tank cannon that could penetrate German tanks at greater than suicidal distances. In
December, a new three-man turret mounting an 85-mm gun went into production on
the T-34 medium and KV-1 heavy tank, and work accelerated on a new heavy tank
employing a 122-mm cannon derived from an existing field gun. The resulting IS-2
heavy tank began production in early 1944, but in limited numbers for designated
breakthrough regiments. As an interim measure, the Russians began production of
76-mm high-velocity ammunition with tungsten sub-caliber penetrators in February
1944 for the older T-34s that perforce remained a backbone of the Army.
 
The brief period of the Tiger’s battlefield dominance experienced in 1943 would
therefore eclipse in time; however, the prospects for the German Army in the Russian
Front turned worse much faster. On January 1, 1944, the Red Army had 24,400 tanks
on hand (including 10,300 light tanks). Throughout the remainder of that year, the
German Army faced them with no more than 1644 tanks on hand, with no more than
1,404 operational. The German Army would lose 641 Tiger I tanks in the Eastern
Front from December 1943 to November 1944, representing 48 percent of the Tigers
built through production ending that August.

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#15 KV7

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Posted 29 May 2019 - 0953 AM

Why didn't the Soviets make more use of the plentiful infantry and artillery they had, rather than engaging in a tank on tank clash ?


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#16 Stuart Galbraith

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Posted 29 May 2019 - 1001 AM

They did, at least in the initial defensive battle. I seem to recall reading (perhaps again in Glantz) they had entire companies (battalions even) setup of Anti Tank Riflemen. Individually they were not much cop, en mass, they would do a lot of damage to even heavy tanks. And the initial defensive actions were undertaken by ordinary rifle divisions, which paid a heavy price for the delay they gave.

 

The idea seem to be to use the infantry to mop them up like blotting paper, kill the accompanying infantry, channel the enemy thrust lines, then attack the tanks later in the flank with some Tank Corp (really divisions). Which all worked, certainly in the North. In the the south too, except for the unfortunate mistiming at Prokhorovka. If they had really hit the German advance in the flank as planned, possibly it really would have been as epic as Soviet propaganda later sold it. No matter, as others have said, they could afford it.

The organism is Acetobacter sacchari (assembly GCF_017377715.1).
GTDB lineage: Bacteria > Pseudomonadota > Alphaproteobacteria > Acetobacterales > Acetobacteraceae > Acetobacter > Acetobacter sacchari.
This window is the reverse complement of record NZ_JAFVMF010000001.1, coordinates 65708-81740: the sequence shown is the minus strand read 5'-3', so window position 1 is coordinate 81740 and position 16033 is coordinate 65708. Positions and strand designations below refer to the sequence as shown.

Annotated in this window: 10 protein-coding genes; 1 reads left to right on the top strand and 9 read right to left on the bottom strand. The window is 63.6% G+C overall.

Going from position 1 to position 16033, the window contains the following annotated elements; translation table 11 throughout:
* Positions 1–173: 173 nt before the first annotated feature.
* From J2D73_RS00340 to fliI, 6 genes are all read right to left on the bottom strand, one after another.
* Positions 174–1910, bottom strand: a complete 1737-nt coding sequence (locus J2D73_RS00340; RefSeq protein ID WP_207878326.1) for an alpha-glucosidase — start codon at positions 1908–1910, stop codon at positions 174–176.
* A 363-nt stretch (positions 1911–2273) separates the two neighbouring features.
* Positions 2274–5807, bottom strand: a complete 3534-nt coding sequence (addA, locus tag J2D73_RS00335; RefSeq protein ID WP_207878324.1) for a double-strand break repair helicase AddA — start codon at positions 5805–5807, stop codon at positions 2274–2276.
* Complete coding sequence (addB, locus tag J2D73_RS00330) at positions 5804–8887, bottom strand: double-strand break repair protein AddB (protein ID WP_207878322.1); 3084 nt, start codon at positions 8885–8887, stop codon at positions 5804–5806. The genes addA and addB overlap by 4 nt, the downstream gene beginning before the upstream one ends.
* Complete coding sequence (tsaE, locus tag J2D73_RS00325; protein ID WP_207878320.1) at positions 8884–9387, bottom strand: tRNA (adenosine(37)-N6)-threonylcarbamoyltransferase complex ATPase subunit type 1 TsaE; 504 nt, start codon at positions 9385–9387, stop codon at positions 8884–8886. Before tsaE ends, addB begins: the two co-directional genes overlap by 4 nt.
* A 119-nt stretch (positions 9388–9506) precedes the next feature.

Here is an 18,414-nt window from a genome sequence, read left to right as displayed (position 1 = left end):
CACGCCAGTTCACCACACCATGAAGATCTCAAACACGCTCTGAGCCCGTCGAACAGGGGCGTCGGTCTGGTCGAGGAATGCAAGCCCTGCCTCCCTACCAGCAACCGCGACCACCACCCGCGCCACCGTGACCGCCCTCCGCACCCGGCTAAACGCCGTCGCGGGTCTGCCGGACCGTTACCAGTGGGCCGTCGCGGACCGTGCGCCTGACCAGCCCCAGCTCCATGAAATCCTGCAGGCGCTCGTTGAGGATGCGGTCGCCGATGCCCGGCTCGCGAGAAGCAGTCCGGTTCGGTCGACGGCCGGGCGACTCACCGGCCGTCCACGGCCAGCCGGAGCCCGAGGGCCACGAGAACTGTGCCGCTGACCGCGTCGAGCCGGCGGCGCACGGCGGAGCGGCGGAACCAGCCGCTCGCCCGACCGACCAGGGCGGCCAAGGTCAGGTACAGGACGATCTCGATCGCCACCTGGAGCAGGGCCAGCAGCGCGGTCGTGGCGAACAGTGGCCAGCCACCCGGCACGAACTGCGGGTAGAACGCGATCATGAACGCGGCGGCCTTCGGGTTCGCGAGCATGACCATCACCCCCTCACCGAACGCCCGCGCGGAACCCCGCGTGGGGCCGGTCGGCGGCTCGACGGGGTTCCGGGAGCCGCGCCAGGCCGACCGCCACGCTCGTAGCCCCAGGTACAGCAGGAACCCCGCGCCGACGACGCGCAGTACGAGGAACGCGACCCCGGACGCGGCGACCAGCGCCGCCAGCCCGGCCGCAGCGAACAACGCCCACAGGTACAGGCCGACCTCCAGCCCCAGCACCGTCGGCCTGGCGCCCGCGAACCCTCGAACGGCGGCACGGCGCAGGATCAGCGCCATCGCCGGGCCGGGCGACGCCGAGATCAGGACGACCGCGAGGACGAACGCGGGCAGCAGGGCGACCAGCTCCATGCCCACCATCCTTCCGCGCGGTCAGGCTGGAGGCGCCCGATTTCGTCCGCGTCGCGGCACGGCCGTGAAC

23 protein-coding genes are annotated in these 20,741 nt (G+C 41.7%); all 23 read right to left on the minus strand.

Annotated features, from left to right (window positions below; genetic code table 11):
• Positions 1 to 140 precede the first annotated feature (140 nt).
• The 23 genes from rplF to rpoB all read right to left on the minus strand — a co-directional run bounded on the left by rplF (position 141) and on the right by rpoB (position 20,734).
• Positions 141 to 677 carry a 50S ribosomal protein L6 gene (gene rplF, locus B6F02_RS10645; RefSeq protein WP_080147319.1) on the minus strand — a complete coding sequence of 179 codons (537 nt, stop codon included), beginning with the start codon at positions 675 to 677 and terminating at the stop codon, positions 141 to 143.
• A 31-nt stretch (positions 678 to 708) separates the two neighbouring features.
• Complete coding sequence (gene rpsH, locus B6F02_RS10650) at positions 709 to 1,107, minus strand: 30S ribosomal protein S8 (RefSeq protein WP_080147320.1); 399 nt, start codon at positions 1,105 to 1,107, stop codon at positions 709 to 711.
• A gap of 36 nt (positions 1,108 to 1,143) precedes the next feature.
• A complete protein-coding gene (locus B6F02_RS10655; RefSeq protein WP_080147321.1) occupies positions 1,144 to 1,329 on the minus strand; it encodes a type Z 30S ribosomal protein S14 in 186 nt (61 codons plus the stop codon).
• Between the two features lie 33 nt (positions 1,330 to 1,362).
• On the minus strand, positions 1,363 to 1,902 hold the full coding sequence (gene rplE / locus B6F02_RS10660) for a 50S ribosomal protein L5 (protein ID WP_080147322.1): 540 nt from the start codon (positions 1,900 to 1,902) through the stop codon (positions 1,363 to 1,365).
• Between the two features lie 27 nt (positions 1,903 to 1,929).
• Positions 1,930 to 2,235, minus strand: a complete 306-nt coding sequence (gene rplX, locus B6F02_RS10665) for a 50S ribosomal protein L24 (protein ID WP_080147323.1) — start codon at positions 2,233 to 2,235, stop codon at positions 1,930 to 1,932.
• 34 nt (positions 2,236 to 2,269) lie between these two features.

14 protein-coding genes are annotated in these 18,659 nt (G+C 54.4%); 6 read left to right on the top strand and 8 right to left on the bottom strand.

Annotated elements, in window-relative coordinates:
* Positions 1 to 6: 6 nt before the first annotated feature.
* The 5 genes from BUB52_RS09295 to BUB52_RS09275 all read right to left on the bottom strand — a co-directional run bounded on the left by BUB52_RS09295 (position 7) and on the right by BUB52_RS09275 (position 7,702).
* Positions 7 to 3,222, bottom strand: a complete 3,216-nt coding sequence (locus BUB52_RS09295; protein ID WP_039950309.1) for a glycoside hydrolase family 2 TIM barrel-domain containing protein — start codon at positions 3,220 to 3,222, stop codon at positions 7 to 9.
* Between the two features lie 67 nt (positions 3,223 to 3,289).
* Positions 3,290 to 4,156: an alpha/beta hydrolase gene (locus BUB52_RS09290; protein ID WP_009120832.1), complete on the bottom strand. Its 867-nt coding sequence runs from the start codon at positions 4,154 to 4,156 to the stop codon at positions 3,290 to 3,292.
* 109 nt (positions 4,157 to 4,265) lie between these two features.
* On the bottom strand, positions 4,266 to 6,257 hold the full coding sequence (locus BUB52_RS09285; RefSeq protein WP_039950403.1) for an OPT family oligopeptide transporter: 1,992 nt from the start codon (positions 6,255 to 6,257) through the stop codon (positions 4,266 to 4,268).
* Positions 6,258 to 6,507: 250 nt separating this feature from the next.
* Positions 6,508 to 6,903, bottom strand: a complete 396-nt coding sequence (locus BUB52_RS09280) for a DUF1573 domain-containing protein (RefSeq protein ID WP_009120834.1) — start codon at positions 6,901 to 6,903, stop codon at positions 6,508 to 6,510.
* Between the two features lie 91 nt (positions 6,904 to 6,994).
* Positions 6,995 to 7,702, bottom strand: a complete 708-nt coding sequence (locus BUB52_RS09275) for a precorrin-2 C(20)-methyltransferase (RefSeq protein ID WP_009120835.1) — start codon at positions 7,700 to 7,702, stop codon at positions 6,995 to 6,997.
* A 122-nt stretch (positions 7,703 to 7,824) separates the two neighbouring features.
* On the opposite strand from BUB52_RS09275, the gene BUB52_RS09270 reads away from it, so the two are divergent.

Thanks also for that Ken, thats interesting. So what kind of percentage of Tigers I's did they ultimately lose in the East?


Edited by Stuart Galbraith, 29 May 2019 - 1002 AM.

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#17 KV7

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Posted 29 May 2019 - 1023 AM

Did they have and use RPG-43 ?


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#18 Martin M

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Posted 29 May 2019 - 1026 AM

so tell me please, where does any of us see a tank on any of the fotos ?   I can see spots and blotches. They could be tanks if you were used to anaylizing such fotos.


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#19 Mobius

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Posted 29 May 2019 - 1226 PM

 

 As an interim measure, the Russians began production of

76-mm high-velocity ammunition with tungsten sub-caliber penetrators in February
1944 for the older T-34s that perforce remained a backbone of the Army.

 

It was most likely before then.

From the post Kursk tests on the Ferdinand.

 

 

September 24th, 1943.

Trials against an 88 mm SPG "Ferdinand" show the following results:
Effectiveness of firing:
76 mm mod. 1942 ZIS-3. The subcaliber shell makes a penetration 27 mm in diameter from 400 meters. The depth of the indentation is 100 mm. The destructive power is the same as of the 45 mm subcaliber shell.

 

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#20 Martin M

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Posted 30 May 2019 - 0126 AM

so nobody else does either  :glare: